Dewey’s Read-a-thon Wrap Up

Or What I Learned About Myself During the #readathon. 

The first thing I learned? That reading like this takes stamina. And the best way to prepare is get a goodnight sleep the night before it begins. Because, of course, I was like a kid on Christmas eve. I could not sleep! Due to that I had to take a short nap early on in order to keep going. I also ended up taking a short nap of 30 minutes during Hour 22 (3 to 4 am my time). Which is totally fine.

The second thing I learned? It takes me forever to visit social media and comment on said social media. Next time I will do that more sparingly and limit the amount of social media I visit. However, I will try to complete more of the mini-challenges and sprints. Completing the few I did do was fun. And the sprints? they helped me focus. Except for the last hour sprint. My eyeballs didn’t co-operate at all!

The third thing I learned? Read books that are shorter in length. All of the books I piled up to read were long novels around 400+ pages. So I did not finish but one novel over the course of the day. Shorter novellas would have given me a better sense of completion even though I count page numbers for this challenge not number of books.

And the answer to the big question: Will I participate in this challenge again? Hell yes! It was such a blast from beginning to end. The next Dewey’s 24 Hour Read-a-thon is scheduled for October 22nd. I hope to see you all there.

Here are my stats for Read-A-Thon:

I read about 20 hours. The other four were filled with social media, blogging, eating, and napping.

I read two books: Tipping the Velvet by Sarah Waters 344 pages. Sorcerer to the Crown by Zen Cho (I didn’t finish this one.) 292 pages. Both of these books also count towards the Book Riot Read Harder 2016 challenge, so I killed two birds with one stone.

I completed three mini-challenges and completed three one hour sprints on Goodreads. My favorite challenge was the #WeirdCoverHunt hosted by the blog Outlandish Lit. Go to Twitter and see some of the crazy covers people entered into the challenge. Here is mine:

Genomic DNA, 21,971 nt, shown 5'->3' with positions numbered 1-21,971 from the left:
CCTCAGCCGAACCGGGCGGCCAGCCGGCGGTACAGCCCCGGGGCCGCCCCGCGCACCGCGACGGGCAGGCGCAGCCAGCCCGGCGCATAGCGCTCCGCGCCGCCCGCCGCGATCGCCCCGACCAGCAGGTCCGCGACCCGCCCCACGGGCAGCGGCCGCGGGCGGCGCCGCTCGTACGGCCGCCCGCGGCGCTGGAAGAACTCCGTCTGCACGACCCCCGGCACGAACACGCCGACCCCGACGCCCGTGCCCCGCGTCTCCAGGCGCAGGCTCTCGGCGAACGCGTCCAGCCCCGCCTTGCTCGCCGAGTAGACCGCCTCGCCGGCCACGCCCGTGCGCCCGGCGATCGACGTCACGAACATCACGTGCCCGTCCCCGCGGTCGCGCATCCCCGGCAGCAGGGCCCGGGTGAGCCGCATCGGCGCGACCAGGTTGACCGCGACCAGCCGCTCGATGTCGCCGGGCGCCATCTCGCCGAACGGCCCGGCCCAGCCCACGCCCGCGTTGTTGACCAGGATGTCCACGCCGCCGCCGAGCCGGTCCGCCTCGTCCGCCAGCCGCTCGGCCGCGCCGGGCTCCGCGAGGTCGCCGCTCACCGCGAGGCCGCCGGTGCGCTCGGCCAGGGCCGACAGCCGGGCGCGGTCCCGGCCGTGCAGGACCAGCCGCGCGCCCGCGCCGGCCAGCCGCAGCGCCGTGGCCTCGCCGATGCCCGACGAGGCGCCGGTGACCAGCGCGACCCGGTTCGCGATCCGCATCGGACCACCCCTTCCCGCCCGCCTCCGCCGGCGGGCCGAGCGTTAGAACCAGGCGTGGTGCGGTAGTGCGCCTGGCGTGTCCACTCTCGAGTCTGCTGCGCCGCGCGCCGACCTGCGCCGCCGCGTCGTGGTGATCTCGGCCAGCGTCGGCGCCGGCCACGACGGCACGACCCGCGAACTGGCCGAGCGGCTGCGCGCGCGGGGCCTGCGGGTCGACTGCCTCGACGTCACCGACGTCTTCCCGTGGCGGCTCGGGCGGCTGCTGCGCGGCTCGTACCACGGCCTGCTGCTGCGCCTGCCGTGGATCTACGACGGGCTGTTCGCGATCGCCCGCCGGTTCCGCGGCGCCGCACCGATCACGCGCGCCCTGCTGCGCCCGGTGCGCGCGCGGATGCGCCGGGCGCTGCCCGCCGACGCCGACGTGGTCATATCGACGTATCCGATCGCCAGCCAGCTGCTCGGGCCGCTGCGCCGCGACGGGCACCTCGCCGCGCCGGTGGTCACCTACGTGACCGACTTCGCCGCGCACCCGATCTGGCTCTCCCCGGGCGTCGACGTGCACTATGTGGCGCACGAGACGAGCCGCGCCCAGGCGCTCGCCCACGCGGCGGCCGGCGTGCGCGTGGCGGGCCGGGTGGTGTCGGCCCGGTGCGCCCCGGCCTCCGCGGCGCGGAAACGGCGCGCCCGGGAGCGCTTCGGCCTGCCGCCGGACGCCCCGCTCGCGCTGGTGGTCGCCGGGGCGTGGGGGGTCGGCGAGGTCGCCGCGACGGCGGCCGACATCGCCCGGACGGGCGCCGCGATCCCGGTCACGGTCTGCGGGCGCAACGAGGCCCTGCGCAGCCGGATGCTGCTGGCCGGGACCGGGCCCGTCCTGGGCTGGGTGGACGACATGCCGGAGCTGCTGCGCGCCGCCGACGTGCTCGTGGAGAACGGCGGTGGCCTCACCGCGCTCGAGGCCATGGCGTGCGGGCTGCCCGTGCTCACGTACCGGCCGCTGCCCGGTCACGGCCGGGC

Tell me that this isn’t a slice of crazy.

Now I’m off to compete the official survey and visit the blogs of some of the fabulous readers I met during the athon.

What do you think? Would you participate in a read-a-thon?



13 thoughts on “Dewey’s Read-a-thon Wrap Up

  1. I agree about sleeping, I should have done that better! And I made the mistake of reading a sci Fi, which wasn’t particularly long, but takes more concentration so longer to get through. I agree, I’ll definitely be reading shorter books next time 🙂

    Liked by 1 person

    1. I agree with you about picking less involved novels. Next time I’m not picking such long and complicated novels. When we get closer to October we’ll have to exchange our TBR piles to get ideas.

      Liked by 1 person

  2. I will definite participate in the next one! Also agree with all your insights here. This was my first Readathon, and now I’ll have a clearer plan for the next one.

    Liked by 1 person

  3. I’m with you on the stamina. I managed to stay up the whole time, and finish about 7 books ( I went the shorter book length route) and cheer people for a bit. Next time I think I will indulge in some short naps, because I’m still recovering from ‘thon. I’m glad you had a good time!


  4. First, that is a mighty handsome cat in your header.

    I had trouble sleeping the night before too–so funny to have all this adrenaline about reading! What are these “sprints” of which you speak? As a first-timer, I am still a bit confused about all the pieces and how they fit together.

    I really like how instead of just listing your stats, you reflect on your learning here.

    Liked by 1 person

  5. Thank you! Yes, that kitty is a sweetie.
    The sprints I did were on Goodreads. Basically,every 4 hours they sponsored a reading sprint of 60 minutes strange with no distractions or stopping. After it was over you went to goodreads and listed the number of pages you read during the sprint. I saw a few sprint challenges on Twitter. There are so many things going on all over the web. Which is one reason I think that this read-a-thon is popular.


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